Today in Healthcare, simulation is playing an ever-increasing role.
Specifically, in Continuous Medical Education we see various forms of immersive VR applications as well as computer and hardware simulation becoming the norm.
In the past the counter argument for applying simulation in learning curricula was around why busy medical professionals need to spend their time playing video games?
Airplane pilots would beg to differ. Not only that skills such as dexterity, speed, decision making and a broader insight are imperative, but also the fact that you are not training with human lives at risk.
Clinical skills development does include patients who often are not available in the numbers required to accommodate the regular yearly cohort of trainees. Patient safely is a topic close at heart of most professionals. As such, virtual environments can be a great way of identifying where the skills are lacking and that includes non-medical skills such as teamwork, stress management and communications.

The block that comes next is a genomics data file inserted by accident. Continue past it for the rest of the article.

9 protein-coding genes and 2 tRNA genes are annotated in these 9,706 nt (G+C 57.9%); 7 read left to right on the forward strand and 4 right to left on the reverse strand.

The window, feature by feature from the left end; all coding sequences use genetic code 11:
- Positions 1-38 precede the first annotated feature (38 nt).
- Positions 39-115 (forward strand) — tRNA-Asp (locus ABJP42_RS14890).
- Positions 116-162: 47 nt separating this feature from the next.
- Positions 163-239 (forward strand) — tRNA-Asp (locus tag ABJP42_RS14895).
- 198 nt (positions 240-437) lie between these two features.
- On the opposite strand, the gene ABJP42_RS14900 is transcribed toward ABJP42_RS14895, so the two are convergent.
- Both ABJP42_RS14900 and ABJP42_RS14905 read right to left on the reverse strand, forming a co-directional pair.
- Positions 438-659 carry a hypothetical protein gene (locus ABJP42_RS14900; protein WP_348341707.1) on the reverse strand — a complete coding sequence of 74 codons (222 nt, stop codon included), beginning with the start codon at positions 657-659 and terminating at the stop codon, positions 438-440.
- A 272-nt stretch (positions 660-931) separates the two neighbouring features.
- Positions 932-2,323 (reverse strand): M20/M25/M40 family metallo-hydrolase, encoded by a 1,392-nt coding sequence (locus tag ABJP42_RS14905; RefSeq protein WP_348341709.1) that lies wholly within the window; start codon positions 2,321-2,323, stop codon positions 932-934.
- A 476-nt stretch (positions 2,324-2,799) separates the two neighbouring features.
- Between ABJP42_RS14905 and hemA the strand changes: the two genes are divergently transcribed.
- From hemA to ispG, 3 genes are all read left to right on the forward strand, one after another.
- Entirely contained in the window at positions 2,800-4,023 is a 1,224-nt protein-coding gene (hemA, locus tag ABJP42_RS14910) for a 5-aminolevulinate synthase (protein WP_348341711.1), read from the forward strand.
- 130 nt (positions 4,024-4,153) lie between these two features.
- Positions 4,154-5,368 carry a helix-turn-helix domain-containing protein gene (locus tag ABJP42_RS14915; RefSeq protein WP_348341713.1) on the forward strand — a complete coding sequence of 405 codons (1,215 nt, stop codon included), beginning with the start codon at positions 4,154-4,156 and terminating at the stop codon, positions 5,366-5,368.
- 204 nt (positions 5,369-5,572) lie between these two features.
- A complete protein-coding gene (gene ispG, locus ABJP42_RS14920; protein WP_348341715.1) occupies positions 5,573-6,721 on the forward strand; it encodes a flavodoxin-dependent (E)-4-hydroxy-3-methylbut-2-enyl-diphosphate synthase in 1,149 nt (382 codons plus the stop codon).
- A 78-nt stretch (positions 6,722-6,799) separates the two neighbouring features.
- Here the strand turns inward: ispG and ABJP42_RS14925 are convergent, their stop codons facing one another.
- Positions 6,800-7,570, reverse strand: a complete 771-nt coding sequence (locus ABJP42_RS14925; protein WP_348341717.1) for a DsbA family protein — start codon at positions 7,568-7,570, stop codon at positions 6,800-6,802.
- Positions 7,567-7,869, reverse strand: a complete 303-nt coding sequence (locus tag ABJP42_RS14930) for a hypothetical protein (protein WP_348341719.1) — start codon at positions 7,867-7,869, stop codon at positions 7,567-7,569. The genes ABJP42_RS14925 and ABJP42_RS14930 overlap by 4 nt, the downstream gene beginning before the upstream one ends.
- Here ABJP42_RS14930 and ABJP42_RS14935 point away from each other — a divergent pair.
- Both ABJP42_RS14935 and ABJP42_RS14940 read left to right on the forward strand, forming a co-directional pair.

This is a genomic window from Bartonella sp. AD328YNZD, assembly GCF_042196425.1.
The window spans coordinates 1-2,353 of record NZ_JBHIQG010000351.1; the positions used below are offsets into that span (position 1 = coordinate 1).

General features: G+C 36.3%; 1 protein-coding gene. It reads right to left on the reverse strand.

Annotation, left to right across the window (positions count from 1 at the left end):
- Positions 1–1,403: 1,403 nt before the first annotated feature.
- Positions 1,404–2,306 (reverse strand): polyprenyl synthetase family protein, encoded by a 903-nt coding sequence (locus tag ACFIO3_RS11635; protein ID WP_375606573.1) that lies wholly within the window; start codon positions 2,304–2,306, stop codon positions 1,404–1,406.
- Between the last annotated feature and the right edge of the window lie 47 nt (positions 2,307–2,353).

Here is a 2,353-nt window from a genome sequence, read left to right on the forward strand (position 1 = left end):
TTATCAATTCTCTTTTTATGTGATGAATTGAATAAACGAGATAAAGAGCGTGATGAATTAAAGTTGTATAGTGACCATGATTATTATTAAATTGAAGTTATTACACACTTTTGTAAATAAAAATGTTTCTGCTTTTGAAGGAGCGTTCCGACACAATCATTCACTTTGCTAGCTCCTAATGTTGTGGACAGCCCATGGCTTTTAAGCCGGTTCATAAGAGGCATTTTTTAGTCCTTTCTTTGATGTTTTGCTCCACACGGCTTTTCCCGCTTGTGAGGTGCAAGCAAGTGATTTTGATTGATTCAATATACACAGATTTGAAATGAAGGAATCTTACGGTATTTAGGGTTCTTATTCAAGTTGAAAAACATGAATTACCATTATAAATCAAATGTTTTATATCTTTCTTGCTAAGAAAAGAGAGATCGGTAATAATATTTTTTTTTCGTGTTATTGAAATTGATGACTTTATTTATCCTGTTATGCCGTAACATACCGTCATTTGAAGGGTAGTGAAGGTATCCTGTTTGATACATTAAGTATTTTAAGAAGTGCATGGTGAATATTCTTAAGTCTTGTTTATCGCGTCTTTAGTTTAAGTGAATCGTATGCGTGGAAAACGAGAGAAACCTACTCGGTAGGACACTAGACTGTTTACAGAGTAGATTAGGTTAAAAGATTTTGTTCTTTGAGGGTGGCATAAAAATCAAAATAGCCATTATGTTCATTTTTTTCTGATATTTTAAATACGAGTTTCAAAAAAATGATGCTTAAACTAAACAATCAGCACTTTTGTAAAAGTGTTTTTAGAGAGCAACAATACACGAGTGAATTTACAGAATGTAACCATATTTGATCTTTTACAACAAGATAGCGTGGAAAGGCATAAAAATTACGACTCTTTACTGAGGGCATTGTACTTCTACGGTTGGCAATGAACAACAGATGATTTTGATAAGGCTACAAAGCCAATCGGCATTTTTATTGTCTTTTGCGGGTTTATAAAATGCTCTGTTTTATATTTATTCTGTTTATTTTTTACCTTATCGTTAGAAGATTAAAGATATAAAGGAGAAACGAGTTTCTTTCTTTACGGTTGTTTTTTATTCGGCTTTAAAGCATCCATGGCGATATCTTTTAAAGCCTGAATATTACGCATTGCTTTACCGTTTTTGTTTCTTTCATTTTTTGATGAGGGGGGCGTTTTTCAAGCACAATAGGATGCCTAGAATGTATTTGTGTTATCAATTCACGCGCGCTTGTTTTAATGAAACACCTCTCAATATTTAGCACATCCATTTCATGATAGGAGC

Surgery has specific requirements in terms of haptic feedback, quality 3D imaging of procedures as well as interacting with the OR environment. There are many creative ways where surgical faculty improvise simulated models at little cost to teach their learners creating models out of cheap and materials available in the local arts and haberdashery shops
Simulation in most cases, is now part of the learning pathways. However, there are still challenges ahead such as evening out the playing field. Theory helps to explain how a learner’s prior knowledge may affect the efficacy of simulation in medical students compared with higher-level learners. When a learning task is too complex, short-term memory can rapidly become overloaded, which has the effect of inhibiting learning.
A lot has been done in terms of development of suitable simulators and VR environments; however, cost of the simulators is still high and more needs to be done to come up with economical ways to grant more trainees access to simulators.
Optimization of all elements Continuous Medical Education is never ending. Thank god that there is the passion from those medical professionals to drive it!